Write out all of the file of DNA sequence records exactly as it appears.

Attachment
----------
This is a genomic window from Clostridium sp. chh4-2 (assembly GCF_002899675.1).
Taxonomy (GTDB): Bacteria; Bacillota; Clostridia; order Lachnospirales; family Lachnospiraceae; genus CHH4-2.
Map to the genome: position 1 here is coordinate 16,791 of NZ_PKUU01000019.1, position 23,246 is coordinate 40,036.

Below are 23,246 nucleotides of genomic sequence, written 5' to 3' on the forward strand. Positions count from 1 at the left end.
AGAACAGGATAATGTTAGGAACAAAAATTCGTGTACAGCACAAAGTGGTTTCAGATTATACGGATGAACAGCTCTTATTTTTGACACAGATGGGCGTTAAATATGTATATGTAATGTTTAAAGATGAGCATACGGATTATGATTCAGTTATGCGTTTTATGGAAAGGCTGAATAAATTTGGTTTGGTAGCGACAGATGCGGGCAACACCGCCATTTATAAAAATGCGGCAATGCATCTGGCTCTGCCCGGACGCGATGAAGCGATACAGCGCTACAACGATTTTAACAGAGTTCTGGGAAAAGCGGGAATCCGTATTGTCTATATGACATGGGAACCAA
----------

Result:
This is a genomic window from Clostridium sp. chh4-2 (assembly GCF_002899675.1).
Taxonomy (GTDB): Bacteria; Bacillota; Clostridia; order Lachnospirales; family Lachnospiraceae; genus CHH4-2.
Map to the genome: position 1 here is coordinate 16,791 of NZ_PKUU01000019.1, position 23,246 is coordinate 40,036.

Below are 23,246 nucleotides of genomic sequence, written 5' to 3' on the forward strand. Positions count from 1 at the left end.
AGAACAGGATAATGTTAGGAACAAAAATTCGTGTACAGCACAAAGTGGTTTCAGATTATACGGATGAACAGCTCTTATTTTTGACACAGATGGGCGTTAAATATGTATATGTAATGTTTAAAGATGAGCATACGGATTATGATTCAGTTATGCGTTTTATGGAAAGGCTGAATAAATTTGGTTTGGTAGCGACAGATGCGGGCAACACCGCCATTTATAAAAATGCGGCAATGCATCTGGCTCTGCCCGGACGCGATGAAGCGATACAGCGCTACAACGATTTTAACAGAGTTCTGGGAAAAGCGGGAATCCGTATTGTCTATATGACATGGGAACCAA